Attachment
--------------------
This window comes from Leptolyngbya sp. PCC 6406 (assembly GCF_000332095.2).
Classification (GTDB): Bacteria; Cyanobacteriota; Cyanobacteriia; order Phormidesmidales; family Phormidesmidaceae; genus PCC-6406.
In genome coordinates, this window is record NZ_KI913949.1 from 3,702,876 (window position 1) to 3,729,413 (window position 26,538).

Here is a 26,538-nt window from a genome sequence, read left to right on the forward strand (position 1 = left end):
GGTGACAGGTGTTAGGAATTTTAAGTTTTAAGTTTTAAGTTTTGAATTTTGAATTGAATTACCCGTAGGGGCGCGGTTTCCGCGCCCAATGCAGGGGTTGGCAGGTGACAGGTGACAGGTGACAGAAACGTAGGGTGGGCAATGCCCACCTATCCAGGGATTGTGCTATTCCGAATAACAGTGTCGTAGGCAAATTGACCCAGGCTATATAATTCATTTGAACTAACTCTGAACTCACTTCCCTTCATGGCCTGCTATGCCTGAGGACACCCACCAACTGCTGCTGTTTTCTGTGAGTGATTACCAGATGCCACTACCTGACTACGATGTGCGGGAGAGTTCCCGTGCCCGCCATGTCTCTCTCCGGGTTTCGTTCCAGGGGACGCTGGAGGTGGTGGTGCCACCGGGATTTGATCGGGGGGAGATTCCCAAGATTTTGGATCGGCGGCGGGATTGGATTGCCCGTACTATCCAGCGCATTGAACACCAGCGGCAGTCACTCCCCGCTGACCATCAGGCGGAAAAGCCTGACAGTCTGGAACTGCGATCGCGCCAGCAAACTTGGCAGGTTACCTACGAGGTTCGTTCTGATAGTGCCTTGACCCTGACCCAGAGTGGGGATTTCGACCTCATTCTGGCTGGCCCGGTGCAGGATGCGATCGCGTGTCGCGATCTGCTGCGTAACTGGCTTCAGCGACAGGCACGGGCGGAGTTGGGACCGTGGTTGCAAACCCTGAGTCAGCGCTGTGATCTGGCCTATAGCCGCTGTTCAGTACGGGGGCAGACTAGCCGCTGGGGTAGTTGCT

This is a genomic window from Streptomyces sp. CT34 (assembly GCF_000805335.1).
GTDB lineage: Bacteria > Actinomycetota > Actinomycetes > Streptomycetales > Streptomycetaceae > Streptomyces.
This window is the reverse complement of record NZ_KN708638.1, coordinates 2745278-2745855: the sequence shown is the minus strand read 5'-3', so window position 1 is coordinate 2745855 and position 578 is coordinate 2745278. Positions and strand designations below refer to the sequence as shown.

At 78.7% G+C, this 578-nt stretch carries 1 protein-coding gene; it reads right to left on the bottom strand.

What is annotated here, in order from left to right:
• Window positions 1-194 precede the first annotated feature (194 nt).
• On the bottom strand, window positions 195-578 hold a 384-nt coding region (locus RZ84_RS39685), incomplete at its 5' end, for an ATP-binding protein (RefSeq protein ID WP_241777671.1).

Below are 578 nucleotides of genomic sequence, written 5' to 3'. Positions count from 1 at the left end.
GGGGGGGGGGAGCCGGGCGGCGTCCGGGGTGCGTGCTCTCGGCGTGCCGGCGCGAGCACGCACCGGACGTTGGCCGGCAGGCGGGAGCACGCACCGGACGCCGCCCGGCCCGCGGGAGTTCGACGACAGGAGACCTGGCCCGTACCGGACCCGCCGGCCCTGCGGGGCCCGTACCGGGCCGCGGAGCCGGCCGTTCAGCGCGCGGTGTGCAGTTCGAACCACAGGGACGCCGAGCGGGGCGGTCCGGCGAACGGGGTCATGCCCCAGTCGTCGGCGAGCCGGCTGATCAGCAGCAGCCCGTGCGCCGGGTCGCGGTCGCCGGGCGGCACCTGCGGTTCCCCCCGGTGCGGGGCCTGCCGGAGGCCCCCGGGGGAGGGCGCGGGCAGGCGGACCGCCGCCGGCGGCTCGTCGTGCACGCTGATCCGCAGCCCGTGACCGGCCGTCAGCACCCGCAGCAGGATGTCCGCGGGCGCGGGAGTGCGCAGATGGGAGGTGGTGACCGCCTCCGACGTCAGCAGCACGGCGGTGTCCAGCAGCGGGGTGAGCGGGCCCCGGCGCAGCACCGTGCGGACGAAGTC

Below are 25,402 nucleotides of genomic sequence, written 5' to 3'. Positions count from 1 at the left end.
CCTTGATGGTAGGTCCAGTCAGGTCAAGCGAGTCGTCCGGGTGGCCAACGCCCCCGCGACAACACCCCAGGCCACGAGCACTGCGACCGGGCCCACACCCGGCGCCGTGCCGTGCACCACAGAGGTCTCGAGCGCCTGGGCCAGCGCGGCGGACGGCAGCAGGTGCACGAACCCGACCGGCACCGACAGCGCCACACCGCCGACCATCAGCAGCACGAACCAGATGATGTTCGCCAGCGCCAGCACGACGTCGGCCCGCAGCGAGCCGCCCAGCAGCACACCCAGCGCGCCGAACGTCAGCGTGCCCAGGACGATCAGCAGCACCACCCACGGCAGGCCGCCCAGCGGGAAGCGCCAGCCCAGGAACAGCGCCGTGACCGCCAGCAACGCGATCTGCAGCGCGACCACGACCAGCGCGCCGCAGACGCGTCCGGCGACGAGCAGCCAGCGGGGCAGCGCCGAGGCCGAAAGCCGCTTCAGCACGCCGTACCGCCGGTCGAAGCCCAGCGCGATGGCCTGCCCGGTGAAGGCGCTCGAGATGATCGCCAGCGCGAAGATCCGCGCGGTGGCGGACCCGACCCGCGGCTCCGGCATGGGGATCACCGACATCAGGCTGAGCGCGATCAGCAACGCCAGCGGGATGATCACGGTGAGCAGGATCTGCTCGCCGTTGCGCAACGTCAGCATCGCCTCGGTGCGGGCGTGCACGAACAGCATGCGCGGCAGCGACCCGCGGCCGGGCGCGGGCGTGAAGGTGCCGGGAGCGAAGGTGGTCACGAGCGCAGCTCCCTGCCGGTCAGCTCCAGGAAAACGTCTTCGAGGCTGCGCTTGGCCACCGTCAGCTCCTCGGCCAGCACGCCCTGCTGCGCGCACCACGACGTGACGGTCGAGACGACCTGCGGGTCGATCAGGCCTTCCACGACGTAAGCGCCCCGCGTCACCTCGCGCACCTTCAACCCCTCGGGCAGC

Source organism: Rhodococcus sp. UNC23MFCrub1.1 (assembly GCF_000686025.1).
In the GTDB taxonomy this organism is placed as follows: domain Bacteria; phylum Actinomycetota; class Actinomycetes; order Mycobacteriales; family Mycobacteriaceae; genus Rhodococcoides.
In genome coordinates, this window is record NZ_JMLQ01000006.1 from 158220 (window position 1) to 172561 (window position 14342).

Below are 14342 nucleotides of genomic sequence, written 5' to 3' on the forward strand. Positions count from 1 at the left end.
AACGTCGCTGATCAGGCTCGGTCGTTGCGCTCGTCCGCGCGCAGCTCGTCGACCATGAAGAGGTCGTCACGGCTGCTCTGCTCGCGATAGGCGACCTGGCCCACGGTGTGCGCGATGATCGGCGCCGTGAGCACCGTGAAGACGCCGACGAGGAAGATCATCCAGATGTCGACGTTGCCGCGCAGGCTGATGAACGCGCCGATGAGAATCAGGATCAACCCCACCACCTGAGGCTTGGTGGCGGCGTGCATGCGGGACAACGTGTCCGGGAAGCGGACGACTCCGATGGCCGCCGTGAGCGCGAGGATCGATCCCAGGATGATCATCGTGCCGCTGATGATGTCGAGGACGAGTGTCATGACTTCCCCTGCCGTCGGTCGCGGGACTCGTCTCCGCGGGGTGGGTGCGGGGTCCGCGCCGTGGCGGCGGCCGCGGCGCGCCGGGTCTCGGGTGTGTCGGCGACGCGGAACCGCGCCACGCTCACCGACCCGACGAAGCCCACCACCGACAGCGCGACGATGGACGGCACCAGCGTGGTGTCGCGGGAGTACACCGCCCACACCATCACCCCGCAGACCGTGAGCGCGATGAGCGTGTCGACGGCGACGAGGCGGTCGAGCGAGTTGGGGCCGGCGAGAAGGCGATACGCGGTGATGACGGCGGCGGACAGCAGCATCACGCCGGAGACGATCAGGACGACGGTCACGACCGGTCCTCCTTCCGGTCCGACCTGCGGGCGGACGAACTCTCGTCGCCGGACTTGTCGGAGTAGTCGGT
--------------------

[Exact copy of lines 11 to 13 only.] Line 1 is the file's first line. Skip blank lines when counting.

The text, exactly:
• Window positions 1-194 precede the first annotated feature (194 nt).
• On the bottom strand, window positions 195-578 hold a 384-nt coding region (locus RZ84_RS39685), incomplete at its 5' end, for an ATP-binding protein (RefSeq protein ID WP_241777671.1).

Below are 578 nucleotides of genomic sequence, written 5' to 3'. Positions count from 1 at the left end.